According to latest estimates, “Gilmore Girls: A Year in the Life” rode a wave of nostalgia and promotion last week. More than six million people have watched the four-part Netflix sequel to the popular TV series so far. While not the service’s biggest hit, “Gilmore Girls” is an example of how a show which left the airwaves nine years ago can still draw a sizable audience.
In fact, Netflix’s most-viewed series is “Fuller House,” currently with nearly eight million viewers. “Fuller House” is a spin-off based on ABC’s “Full House,” which ran from 1987-1995. Meanwhile, “Seinfeld,” the massive hit NBC sitcom which ended production 18 years ago, continues to air in every major U.S. city and last year Hulu reportedly paid around $160 million to make it available online. Countless other sitcoms live on and on; popular old shows from “Friends” to “I Love Lucy” can still be seen in syndication and online streaming services.
I often wonder: With literally hundreds of viewing choices at our fingertips, what gives these programs such incredible staying power? It’s not just nostalgia which propels them; programs from the ’50s through the ’00s are finding new audiences all the time. It’s highly effective marketing and publicity efforts that keep these classics in the public’s minds; for example, baseball parks host annual “Seinfeld” nights; “Star Trek” finds life in new films, conventions and retail items; and video contests and parodies of “The Office” abound online.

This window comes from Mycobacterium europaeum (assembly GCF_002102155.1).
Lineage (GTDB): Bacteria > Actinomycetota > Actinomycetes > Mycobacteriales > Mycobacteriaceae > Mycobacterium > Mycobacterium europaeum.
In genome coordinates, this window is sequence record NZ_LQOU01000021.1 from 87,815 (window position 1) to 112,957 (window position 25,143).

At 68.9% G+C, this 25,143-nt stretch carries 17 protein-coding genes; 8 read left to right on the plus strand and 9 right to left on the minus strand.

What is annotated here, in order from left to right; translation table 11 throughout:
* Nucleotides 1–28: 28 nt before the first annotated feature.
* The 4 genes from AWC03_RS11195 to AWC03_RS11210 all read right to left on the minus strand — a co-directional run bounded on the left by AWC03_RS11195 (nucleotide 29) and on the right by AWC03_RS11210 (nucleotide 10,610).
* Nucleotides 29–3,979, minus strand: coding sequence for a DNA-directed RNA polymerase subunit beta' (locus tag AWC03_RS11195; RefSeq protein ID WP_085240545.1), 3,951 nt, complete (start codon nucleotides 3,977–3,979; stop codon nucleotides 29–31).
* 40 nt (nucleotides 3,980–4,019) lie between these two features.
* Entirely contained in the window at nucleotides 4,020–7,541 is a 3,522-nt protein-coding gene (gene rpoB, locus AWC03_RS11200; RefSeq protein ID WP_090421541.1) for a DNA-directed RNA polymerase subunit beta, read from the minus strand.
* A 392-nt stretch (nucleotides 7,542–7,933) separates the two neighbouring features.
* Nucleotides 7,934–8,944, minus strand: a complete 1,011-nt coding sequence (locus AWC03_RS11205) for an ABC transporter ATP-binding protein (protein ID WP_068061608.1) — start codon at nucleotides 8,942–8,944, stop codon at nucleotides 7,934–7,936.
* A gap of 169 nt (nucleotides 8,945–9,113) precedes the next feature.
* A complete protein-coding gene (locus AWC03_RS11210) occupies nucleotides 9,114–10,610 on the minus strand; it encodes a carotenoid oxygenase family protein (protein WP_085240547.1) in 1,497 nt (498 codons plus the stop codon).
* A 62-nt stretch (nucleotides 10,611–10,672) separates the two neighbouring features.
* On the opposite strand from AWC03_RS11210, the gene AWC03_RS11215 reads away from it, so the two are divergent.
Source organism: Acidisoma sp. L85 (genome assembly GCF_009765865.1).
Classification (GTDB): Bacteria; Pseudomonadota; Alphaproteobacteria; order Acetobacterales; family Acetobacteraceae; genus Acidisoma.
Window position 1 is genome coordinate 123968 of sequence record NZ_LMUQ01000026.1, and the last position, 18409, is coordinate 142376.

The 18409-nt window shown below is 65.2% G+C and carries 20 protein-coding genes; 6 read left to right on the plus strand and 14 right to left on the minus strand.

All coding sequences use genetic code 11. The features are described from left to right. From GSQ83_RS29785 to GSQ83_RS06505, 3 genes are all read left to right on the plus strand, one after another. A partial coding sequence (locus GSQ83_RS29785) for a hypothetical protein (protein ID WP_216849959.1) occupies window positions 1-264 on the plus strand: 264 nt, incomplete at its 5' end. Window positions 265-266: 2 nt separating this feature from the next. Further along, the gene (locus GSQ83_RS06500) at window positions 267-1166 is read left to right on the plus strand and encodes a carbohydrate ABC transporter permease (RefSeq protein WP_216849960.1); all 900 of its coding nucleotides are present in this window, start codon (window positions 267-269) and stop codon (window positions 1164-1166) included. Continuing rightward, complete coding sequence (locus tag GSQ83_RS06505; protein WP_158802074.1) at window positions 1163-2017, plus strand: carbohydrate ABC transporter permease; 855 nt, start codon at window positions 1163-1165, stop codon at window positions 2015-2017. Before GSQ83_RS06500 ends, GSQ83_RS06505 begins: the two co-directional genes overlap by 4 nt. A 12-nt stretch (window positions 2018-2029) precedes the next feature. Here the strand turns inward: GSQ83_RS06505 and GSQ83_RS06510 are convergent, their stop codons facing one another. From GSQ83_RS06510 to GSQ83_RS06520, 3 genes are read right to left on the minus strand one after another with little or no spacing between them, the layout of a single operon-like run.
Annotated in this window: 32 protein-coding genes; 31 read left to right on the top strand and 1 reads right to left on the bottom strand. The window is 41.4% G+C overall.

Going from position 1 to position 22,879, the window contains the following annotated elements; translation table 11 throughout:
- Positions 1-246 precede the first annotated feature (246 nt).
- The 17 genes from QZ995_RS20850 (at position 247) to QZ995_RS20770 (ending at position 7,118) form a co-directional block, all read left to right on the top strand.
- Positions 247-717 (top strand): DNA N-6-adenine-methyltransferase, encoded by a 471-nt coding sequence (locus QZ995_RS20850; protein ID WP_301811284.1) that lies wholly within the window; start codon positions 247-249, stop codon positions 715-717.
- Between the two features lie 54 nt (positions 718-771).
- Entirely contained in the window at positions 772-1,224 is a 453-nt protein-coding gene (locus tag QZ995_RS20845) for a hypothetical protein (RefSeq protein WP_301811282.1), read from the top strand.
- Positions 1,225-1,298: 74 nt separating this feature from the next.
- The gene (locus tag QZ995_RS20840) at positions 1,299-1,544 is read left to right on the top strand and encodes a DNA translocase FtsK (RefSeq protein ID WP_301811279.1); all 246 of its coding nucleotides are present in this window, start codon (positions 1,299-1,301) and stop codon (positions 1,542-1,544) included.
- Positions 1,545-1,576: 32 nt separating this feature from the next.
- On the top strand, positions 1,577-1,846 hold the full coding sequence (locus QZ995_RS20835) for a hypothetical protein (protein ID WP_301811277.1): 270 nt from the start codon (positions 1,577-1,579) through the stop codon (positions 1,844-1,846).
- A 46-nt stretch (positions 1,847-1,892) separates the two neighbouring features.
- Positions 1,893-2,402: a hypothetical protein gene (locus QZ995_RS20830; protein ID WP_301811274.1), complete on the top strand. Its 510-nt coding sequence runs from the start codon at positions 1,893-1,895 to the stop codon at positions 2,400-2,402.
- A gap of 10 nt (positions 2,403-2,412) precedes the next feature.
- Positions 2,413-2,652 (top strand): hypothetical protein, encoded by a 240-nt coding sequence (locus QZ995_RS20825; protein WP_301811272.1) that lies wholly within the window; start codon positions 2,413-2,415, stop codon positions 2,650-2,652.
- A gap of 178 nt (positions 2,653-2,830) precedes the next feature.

With December here, we also never tire of familiar holiday movies. So many of us will watch “A Christmas Story,” “How the Grinch Stole Christmas,” “It’s a Wonderful Life,” “The Polar Express,” and “A Christmas Carol,” to name just a few. As long as there’s an audience, these decades-old films and sitcoms will be shown repeatedly, and more and more sequels will be made years after the originals were first viewed. Their staying power is fueled by consistent exposure, calculated publicity campaigns and a need for content. And while new productions are being aired and promoted, Rory and Lorelai, the Tanners, and Jerry and Kramer are likely to live forever. Your favorites? Your thoughts?